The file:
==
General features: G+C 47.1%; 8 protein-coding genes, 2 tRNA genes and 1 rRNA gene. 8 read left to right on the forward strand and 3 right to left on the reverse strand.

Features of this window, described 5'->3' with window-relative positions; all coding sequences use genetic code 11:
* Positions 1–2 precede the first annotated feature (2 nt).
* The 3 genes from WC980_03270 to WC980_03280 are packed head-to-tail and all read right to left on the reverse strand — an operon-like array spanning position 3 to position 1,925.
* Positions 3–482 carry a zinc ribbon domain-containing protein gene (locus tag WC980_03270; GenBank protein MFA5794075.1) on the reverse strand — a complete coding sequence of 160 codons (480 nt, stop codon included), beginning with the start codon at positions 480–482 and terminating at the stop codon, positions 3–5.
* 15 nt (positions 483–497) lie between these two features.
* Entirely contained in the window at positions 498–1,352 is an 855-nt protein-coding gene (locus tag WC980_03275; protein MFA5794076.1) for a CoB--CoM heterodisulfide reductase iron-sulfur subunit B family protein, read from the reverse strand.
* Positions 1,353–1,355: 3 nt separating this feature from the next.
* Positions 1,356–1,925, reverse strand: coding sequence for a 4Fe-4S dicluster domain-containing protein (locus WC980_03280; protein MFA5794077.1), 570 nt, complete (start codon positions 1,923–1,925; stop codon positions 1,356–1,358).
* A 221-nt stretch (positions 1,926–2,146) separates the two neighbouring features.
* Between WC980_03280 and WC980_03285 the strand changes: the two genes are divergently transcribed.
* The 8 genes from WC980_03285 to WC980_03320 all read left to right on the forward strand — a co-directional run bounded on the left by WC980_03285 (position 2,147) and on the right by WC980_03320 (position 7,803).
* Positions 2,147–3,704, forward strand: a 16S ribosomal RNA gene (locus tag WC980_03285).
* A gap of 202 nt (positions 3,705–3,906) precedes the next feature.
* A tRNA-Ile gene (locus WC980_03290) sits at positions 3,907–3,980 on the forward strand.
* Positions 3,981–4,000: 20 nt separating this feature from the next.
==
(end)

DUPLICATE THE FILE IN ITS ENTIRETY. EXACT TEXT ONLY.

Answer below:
General features: G+C 47.1%; 8 protein-coding genes, 2 tRNA genes and 1 rRNA gene. 8 read left to right on the forward strand and 3 right to left on the reverse strand.

Features of this window, described 5'->3' with window-relative positions; all coding sequences use genetic code 11:
* Positions 1–2 precede the first annotated feature (2 nt).
* The 3 genes from WC980_03270 to WC980_03280 are packed head-to-tail and all read right to left on the reverse strand — an operon-like array spanning position 3 to position 1,925.
* Positions 3–482 carry a zinc ribbon domain-containing protein gene (locus tag WC980_03270; GenBank protein MFA5794075.1) on the reverse strand — a complete coding sequence of 160 codons (480 nt, stop codon included), beginning with the start codon at positions 480–482 and terminating at the stop codon, positions 3–5.
* 15 nt (positions 483–497) lie between these two features.
* Entirely contained in the window at positions 498–1,352 is an 855-nt protein-coding gene (locus tag WC980_03275; protein MFA5794076.1) for a CoB--CoM heterodisulfide reductase iron-sulfur subunit B family protein, read from the reverse strand.
* Positions 1,353–1,355: 3 nt separating this feature from the next.
* Positions 1,356–1,925, reverse strand: coding sequence for a 4Fe-4S dicluster domain-containing protein (locus WC980_03280; protein MFA5794077.1), 570 nt, complete (start codon positions 1,923–1,925; stop codon positions 1,356–1,358).
* A 221-nt stretch (positions 1,926–2,146) separates the two neighbouring features.
* Between WC980_03280 and WC980_03285 the strand changes: the two genes are divergently transcribed.
* The 8 genes from WC980_03285 to WC980_03320 all read left to right on the forward strand — a co-directional run bounded on the left by WC980_03285 (position 2,147) and on the right by WC980_03320 (position 7,803).
* Positions 2,147–3,704, forward strand: a 16S ribosomal RNA gene (locus tag WC980_03285).
* A gap of 202 nt (positions 3,705–3,906) precedes the next feature.
* A tRNA-Ile gene (locus WC980_03290) sits at positions 3,907–3,980 on the forward strand.
* Positions 3,981–4,000: 20 nt separating this feature from the next.